Fermilab scientist Don Lincoln describes the concept of how the search for the Higgs boson is accomplished and also includes a brief explanation of the latest data revealed at CERN on Dec. 13.
These are exciting times in the world of particle physics.
Having completed two new experiments at the world's largest and highest-energy particle accelerator, physicists from the European Organization for Nuclear Research (CERN) should know by March whether the famous missing piece of the physics puzzle -- the Higgs boson -- exists or not.
Definitive proof in either direction will be enough for physicists to know if their theoretical structure of all matter in the universe, also known as “the Standard Model,” is sound or whether it’s back to the drawing board.
Physicists at Tuesday’s press conference alluded to detecting the so-called God particle.
When researchers fire two lead ions at each other at nearly the speed of light, the ATLAS and CMS particle detectors record the sub-atomic material flying away from the collision.
There's too much data from each collision to simply point out the elusive Higgs Boson. As reported in 2008, the LHC computing grid already produces 15 petabytes, or 15 million gigabytes, of data from collisions each year. Instead, physicists look at particles of a certain mass that fly away from the collision. With each experiment, CERN researchers eliminate another mass range.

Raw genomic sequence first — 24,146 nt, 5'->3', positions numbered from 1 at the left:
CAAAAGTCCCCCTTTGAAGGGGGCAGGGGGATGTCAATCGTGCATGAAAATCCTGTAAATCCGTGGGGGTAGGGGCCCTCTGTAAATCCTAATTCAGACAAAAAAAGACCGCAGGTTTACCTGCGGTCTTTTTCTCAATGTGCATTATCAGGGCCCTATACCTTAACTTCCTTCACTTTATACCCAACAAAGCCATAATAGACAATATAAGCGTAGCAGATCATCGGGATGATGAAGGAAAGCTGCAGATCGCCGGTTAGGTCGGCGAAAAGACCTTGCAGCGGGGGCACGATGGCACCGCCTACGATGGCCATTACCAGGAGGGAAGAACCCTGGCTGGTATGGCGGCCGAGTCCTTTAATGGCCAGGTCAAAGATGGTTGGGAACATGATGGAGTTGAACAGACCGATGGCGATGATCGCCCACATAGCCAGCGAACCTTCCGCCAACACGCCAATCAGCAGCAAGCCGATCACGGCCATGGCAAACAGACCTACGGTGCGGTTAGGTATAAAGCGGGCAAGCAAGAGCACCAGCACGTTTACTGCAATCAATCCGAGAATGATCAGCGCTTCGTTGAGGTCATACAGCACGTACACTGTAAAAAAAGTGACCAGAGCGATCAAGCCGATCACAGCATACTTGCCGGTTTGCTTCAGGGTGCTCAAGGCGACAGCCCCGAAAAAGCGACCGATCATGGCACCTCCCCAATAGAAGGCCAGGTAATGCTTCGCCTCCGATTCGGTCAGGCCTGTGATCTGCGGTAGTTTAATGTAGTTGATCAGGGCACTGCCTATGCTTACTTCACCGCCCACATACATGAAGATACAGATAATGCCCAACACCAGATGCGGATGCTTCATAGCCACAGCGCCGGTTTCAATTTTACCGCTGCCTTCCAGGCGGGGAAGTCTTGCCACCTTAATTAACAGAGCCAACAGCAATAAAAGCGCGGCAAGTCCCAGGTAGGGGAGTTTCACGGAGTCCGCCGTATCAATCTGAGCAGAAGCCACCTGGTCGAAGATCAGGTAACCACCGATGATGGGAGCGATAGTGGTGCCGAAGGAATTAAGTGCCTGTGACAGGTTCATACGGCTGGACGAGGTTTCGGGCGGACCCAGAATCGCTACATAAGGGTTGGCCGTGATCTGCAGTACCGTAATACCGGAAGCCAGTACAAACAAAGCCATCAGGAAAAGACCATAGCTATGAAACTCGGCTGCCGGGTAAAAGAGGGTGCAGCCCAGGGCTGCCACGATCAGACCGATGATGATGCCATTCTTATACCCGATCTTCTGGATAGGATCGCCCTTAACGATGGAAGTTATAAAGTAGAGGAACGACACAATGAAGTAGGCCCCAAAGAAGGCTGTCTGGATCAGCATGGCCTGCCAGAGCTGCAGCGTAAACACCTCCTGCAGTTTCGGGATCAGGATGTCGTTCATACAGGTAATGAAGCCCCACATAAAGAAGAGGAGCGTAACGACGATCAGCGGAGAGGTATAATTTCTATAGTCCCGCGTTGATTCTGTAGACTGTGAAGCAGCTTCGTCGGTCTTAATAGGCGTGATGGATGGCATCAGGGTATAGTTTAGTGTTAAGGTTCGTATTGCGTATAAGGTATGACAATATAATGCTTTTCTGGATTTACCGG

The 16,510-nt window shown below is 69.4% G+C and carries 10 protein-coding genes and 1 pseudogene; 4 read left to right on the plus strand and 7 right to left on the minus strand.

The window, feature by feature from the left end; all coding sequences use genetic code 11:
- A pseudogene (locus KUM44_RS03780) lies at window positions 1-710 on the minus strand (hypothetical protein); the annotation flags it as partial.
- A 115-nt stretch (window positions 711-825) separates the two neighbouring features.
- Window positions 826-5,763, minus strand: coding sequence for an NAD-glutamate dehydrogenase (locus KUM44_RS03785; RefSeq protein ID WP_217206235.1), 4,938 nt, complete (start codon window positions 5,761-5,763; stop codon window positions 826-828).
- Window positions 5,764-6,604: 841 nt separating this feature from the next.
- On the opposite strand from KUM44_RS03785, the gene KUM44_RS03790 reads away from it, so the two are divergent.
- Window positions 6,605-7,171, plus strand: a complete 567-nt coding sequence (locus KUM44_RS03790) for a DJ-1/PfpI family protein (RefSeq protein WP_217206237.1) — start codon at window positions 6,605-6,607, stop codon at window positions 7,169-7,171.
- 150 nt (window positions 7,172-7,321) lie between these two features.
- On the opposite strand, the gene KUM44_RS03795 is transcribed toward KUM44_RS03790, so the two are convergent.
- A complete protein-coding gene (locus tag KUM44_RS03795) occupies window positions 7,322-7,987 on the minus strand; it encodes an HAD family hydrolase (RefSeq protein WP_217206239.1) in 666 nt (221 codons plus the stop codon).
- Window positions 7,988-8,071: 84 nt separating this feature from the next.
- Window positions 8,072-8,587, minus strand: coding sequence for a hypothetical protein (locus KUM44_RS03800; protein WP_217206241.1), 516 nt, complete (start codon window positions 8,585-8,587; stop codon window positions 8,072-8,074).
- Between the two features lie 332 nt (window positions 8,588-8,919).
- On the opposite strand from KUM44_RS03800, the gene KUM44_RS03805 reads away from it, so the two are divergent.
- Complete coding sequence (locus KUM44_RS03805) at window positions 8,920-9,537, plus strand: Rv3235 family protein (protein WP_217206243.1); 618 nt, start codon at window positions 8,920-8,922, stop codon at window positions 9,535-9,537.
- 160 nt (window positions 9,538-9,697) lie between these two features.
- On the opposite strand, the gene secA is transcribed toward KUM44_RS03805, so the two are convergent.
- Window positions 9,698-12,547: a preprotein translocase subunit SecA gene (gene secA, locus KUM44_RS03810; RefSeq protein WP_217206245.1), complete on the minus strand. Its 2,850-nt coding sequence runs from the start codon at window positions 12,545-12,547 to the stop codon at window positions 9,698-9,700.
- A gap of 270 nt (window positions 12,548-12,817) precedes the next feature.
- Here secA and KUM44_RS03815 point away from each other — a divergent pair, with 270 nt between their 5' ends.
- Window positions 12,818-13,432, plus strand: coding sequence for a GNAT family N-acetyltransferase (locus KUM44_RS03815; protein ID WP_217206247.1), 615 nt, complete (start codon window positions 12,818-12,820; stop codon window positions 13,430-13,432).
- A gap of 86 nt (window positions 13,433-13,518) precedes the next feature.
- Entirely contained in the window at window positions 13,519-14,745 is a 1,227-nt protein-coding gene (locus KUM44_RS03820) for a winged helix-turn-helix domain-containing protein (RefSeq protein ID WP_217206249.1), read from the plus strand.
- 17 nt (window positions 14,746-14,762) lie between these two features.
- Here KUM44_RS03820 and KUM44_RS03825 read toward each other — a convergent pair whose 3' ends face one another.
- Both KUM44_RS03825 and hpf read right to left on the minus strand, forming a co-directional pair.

In August, researchers excluded the existence of the Higgs in the mass region 145 to 466 GeV. The latest experiment's main conclusion is that the Standard Model Higgs boson, if it exists, is most likely to have a mass constrained to the range 116 to 130 GeV by the ATLAS experiment, and 115 to 127 GeV by CMS.
In all, more than 1,600 scientists, students, engineers, and technicians from more than 90 U.S. universities and five U.S. national laboratories are taking part in the CMS and ATLAS experiments, the vast majority via an ultra-high speed broadband network that delivers their data to researchers at universities and national laboratories across the nation.
Fermi National Accelerator Laboratory is the host laboratory for the U.S. contingent on the CMS experiment, while Brookhaven National Laboratory hosts the U.S. ATLAS collaboration. Over the coming months, both the CMS and ATLAS experiments will focus on refining their analyses in time for the winter particle physics conferences in March.
Check out Fermi Lab’s Don Lincoln explain what exactly the existence, or non-existence, of the Higgs boson would prove and the latest update on CERN's search for the elusive particle.